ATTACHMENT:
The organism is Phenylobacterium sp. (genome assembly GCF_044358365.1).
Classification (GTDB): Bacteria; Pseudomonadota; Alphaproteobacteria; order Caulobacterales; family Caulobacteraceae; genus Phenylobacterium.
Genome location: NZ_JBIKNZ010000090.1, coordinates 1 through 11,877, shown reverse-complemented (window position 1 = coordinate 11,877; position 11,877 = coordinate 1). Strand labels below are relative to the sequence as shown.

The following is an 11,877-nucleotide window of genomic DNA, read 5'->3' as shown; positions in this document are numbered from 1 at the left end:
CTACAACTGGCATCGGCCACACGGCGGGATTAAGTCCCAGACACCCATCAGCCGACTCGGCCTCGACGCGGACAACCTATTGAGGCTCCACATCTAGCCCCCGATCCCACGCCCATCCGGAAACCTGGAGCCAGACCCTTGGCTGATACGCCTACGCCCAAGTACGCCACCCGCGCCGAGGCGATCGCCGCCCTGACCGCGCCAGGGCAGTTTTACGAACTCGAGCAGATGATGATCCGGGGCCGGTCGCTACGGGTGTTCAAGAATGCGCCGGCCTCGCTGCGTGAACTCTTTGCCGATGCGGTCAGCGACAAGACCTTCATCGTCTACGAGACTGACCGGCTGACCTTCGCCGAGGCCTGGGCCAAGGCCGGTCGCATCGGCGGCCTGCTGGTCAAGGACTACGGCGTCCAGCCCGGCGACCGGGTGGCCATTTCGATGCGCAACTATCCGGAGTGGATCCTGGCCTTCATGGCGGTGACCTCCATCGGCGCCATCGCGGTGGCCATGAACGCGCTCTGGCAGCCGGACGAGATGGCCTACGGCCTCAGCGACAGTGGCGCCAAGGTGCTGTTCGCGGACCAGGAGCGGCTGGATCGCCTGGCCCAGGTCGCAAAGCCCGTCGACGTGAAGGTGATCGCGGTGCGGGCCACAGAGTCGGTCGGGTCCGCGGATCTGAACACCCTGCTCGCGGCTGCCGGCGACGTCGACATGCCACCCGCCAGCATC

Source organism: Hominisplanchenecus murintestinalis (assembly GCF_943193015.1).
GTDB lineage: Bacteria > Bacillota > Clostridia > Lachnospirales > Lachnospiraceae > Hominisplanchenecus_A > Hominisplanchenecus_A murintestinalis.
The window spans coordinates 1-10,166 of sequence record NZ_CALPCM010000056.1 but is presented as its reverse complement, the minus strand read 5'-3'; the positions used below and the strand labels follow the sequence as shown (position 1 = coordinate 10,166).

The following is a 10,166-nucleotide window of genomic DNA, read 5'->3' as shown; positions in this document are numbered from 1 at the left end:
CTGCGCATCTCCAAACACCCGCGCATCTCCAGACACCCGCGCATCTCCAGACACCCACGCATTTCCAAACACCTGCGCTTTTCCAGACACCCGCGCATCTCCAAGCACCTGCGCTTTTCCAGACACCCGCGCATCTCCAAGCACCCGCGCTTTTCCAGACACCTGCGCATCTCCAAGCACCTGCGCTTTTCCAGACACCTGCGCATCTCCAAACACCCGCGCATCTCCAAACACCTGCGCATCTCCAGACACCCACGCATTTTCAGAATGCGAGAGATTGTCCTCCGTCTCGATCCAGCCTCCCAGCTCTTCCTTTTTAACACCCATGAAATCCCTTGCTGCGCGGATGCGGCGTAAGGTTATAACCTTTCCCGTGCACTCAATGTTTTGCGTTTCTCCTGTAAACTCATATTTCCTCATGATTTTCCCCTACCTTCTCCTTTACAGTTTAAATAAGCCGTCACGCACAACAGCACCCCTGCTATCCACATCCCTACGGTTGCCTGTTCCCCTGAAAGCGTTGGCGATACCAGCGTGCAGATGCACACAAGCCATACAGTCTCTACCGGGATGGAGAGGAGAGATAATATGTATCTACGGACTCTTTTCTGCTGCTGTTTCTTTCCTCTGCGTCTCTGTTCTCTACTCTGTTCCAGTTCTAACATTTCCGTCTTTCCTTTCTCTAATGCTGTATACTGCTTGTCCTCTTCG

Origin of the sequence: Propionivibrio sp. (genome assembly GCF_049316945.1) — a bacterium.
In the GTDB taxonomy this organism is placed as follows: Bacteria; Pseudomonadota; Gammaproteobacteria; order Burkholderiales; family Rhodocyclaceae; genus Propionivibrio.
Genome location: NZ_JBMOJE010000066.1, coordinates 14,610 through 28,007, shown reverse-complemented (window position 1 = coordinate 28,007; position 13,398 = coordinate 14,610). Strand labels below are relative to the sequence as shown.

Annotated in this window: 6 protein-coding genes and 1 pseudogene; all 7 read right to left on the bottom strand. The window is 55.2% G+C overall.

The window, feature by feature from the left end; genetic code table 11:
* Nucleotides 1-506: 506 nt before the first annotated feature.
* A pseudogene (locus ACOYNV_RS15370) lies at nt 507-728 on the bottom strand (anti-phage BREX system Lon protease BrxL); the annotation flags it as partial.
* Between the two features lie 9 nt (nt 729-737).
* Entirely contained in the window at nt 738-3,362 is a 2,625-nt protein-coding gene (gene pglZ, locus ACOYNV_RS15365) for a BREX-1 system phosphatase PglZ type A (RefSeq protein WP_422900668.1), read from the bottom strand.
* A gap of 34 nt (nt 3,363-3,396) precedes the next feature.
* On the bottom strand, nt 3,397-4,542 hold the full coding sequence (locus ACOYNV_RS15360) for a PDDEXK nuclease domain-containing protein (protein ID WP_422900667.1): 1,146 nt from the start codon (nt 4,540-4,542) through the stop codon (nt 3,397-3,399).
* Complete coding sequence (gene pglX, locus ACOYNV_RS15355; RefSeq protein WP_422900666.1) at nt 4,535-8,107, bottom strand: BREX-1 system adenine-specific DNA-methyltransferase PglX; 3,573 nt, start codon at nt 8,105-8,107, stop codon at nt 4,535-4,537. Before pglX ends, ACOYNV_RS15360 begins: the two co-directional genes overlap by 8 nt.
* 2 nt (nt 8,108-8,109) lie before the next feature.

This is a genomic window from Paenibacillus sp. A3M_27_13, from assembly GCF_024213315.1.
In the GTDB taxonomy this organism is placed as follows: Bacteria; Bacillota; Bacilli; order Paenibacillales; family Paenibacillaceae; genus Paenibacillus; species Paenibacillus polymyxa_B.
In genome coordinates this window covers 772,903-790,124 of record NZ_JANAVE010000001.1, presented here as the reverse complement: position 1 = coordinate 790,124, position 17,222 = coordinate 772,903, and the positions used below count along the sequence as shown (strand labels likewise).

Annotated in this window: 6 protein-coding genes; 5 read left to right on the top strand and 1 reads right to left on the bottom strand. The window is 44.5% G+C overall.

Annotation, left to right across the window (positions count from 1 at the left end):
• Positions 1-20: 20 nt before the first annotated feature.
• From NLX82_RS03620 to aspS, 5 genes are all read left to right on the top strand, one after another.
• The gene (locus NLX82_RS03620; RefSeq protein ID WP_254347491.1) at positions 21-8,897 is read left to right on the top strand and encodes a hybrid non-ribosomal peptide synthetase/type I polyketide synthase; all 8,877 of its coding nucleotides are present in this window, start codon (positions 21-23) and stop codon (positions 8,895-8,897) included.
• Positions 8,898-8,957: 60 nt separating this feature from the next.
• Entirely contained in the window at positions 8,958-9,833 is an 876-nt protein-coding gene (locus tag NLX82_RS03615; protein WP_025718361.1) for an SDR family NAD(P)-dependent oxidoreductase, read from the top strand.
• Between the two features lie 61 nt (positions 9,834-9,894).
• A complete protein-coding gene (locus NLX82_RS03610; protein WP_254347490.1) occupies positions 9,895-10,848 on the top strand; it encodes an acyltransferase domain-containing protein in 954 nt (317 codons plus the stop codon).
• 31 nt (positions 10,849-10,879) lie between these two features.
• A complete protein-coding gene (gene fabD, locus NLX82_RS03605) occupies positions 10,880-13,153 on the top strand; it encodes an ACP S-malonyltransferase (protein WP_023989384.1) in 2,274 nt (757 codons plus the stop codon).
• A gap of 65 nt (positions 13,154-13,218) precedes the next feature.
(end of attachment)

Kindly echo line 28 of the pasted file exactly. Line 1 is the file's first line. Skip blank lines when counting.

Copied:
Annotation, left to right across the window (positions count from 1 at the left end):